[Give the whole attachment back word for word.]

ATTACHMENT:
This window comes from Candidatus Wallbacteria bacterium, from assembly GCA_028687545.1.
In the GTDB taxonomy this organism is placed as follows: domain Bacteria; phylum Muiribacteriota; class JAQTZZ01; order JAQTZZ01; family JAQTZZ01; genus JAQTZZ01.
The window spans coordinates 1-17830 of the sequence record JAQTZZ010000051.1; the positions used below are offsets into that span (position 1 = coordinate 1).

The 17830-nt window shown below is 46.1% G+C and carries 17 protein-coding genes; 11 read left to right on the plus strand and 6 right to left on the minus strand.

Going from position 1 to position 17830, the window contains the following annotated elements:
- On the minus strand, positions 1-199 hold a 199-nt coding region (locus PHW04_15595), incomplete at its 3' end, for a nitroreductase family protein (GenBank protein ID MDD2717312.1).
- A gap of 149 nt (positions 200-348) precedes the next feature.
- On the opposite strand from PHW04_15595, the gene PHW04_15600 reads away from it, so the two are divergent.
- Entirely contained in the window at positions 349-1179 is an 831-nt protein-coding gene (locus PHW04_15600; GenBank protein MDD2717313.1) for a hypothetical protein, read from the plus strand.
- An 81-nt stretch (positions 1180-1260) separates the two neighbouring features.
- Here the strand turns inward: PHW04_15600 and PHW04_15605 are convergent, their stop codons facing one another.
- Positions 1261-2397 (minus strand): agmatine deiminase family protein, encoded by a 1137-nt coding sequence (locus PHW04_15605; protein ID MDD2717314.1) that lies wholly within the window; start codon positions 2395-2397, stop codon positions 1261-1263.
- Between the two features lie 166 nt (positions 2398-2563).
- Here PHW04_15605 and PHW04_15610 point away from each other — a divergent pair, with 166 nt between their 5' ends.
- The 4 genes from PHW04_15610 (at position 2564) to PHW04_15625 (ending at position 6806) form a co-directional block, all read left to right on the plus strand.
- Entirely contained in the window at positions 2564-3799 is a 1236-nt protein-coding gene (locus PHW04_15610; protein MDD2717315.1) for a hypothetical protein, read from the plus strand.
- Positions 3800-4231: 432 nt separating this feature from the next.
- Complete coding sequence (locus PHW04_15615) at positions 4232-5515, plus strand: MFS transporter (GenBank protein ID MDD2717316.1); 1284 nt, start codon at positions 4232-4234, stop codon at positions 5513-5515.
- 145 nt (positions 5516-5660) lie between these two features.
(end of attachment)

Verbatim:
This window comes from Candidatus Wallbacteria bacterium, from assembly GCA_028687545.1.
In the GTDB taxonomy this organism is placed as follows: domain Bacteria; phylum Muiribacteriota; class JAQTZZ01; order JAQTZZ01; family JAQTZZ01; genus JAQTZZ01.
The window spans coordinates 1-17830 of the sequence record JAQTZZ010000051.1; the positions used below are offsets into that span (position 1 = coordinate 1).

The 17830-nt window shown below is 46.1% G+C and carries 17 protein-coding genes; 11 read left to right on the plus strand and 6 right to left on the minus strand.

Going from position 1 to position 17830, the window contains the following annotated elements:
- On the minus strand, positions 1-199 hold a 199-nt coding region (locus PHW04_15595), incomplete at its 3' end, for a nitroreductase family protein (GenBank protein ID MDD2717312.1).
- A gap of 149 nt (positions 200-348) precedes the next feature.
- On the opposite strand from PHW04_15595, the gene PHW04_15600 reads away from it, so the two are divergent.
- Entirely contained in the window at positions 349-1179 is an 831-nt protein-coding gene (locus PHW04_15600; GenBank protein MDD2717313.1) for a hypothetical protein, read from the plus strand.
- An 81-nt stretch (positions 1180-1260) separates the two neighbouring features.
- Here the strand turns inward: PHW04_15600 and PHW04_15605 are convergent, their stop codons facing one another.
- Positions 1261-2397 (minus strand): agmatine deiminase family protein, encoded by a 1137-nt coding sequence (locus PHW04_15605; protein ID MDD2717314.1) that lies wholly within the window; start codon positions 2395-2397, stop codon positions 1261-1263.
- Between the two features lie 166 nt (positions 2398-2563).
- Here PHW04_15605 and PHW04_15610 point away from each other — a divergent pair, with 166 nt between their 5' ends.
- The 4 genes from PHW04_15610 (at position 2564) to PHW04_15625 (ending at position 6806) form a co-directional block, all read left to right on the plus strand.
- Entirely contained in the window at positions 2564-3799 is a 1236-nt protein-coding gene (locus PHW04_15610; protein MDD2717315.1) for a hypothetical protein, read from the plus strand.
- Positions 3800-4231: 432 nt separating this feature from the next.
- Complete coding sequence (locus PHW04_15615) at positions 4232-5515, plus strand: MFS transporter (GenBank protein ID MDD2717316.1); 1284 nt, start codon at positions 4232-4234, stop codon at positions 5513-5515.
- 145 nt (positions 5516-5660) lie between these two features.